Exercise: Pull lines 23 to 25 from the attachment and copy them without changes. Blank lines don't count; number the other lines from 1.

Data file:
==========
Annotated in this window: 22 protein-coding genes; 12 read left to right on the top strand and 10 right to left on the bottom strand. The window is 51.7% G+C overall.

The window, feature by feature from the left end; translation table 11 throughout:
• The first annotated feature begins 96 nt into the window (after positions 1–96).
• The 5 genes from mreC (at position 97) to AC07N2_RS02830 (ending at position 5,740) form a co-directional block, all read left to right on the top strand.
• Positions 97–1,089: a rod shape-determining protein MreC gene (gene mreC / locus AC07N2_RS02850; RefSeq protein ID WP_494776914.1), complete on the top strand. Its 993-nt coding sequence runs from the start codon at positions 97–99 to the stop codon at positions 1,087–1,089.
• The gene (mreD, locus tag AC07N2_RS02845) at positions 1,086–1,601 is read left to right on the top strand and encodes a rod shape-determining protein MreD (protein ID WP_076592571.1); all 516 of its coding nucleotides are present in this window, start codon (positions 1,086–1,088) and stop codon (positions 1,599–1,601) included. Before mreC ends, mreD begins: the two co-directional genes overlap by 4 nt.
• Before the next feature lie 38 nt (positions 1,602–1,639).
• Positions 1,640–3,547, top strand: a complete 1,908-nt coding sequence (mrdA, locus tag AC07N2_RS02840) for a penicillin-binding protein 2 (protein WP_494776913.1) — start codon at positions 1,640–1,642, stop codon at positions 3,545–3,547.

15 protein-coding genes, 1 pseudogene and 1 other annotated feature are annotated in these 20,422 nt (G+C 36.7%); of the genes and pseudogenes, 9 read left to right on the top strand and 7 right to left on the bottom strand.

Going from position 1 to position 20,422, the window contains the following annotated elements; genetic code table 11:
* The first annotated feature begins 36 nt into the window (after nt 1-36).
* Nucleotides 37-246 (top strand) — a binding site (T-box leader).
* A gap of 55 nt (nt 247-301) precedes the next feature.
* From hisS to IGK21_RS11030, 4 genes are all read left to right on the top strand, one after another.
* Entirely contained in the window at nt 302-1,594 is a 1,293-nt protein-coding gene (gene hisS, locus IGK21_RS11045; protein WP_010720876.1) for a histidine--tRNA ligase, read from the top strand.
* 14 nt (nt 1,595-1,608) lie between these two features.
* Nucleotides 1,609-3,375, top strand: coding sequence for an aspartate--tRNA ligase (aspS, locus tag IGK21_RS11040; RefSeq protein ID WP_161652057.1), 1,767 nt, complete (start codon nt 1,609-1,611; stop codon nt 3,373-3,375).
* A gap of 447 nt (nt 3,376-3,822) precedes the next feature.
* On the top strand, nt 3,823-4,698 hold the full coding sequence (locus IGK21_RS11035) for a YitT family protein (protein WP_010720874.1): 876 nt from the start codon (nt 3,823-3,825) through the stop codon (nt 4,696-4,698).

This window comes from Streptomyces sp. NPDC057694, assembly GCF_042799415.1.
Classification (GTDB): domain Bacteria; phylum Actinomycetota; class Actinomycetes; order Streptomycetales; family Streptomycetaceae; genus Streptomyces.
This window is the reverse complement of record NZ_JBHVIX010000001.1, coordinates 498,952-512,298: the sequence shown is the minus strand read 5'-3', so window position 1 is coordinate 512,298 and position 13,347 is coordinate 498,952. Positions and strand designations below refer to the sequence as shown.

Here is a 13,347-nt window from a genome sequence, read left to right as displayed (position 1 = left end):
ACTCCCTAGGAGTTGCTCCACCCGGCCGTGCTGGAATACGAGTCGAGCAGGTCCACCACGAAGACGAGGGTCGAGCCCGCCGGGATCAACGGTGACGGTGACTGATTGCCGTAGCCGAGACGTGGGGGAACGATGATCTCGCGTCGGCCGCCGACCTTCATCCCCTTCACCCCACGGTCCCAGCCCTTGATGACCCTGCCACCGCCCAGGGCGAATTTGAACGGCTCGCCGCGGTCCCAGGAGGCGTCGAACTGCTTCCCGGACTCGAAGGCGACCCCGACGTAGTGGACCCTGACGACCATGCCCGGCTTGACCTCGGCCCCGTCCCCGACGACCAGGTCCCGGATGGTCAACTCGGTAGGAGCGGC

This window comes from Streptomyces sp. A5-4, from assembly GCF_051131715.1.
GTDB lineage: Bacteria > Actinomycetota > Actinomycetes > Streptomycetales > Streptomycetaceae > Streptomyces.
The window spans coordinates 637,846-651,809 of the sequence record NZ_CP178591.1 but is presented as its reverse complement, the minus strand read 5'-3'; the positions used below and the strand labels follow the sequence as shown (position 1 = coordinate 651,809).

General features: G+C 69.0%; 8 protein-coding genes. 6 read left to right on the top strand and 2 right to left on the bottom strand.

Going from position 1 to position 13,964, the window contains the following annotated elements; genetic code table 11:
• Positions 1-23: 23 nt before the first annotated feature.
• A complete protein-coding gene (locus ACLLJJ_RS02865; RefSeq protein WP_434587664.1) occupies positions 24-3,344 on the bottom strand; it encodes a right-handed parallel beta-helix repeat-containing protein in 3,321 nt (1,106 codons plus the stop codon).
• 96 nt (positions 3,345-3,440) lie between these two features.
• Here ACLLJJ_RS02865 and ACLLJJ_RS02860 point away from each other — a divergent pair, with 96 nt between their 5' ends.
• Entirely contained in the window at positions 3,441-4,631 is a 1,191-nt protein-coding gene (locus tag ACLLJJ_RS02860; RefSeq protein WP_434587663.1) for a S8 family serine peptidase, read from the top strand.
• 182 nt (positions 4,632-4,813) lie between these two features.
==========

Here is a 13,347-nt window from a genome sequence, read left to right as displayed (position 1 = left end):
ACTCCCTAGGAGTTGCTCCACCCGGCCGTGCTGGAATACGAGTCGAGCAGGTCCACCACGAAGACGAGGGTCGAGCCCGCCGGGATCAACGGTGACGGTGACTGATTGCCGTAGCCGAGACGTGGGGGAACGATGATCTCGCGTCGGCCGCCGACCTTCATCCCCTTCACCCCACGGTCCCAGCCCTTGATGACCCTGCCACCGCCCAGGGCGAATTTGAACGGCTCGCCGCGGTCCCAGGAGGCGTCGAACTGCTTCCCGGACTCGAAGGCGACCCCGACGTAGTGGACCCTGACGACCATGCCCGGCTTGACCTCGGCCCCGTCCCCGACGACCAGGTCCCGGATGGTCAACTCGGTAGGAGCGGC

This window comes from Streptomyces sp. A5-4, from assembly GCF_051131715.1.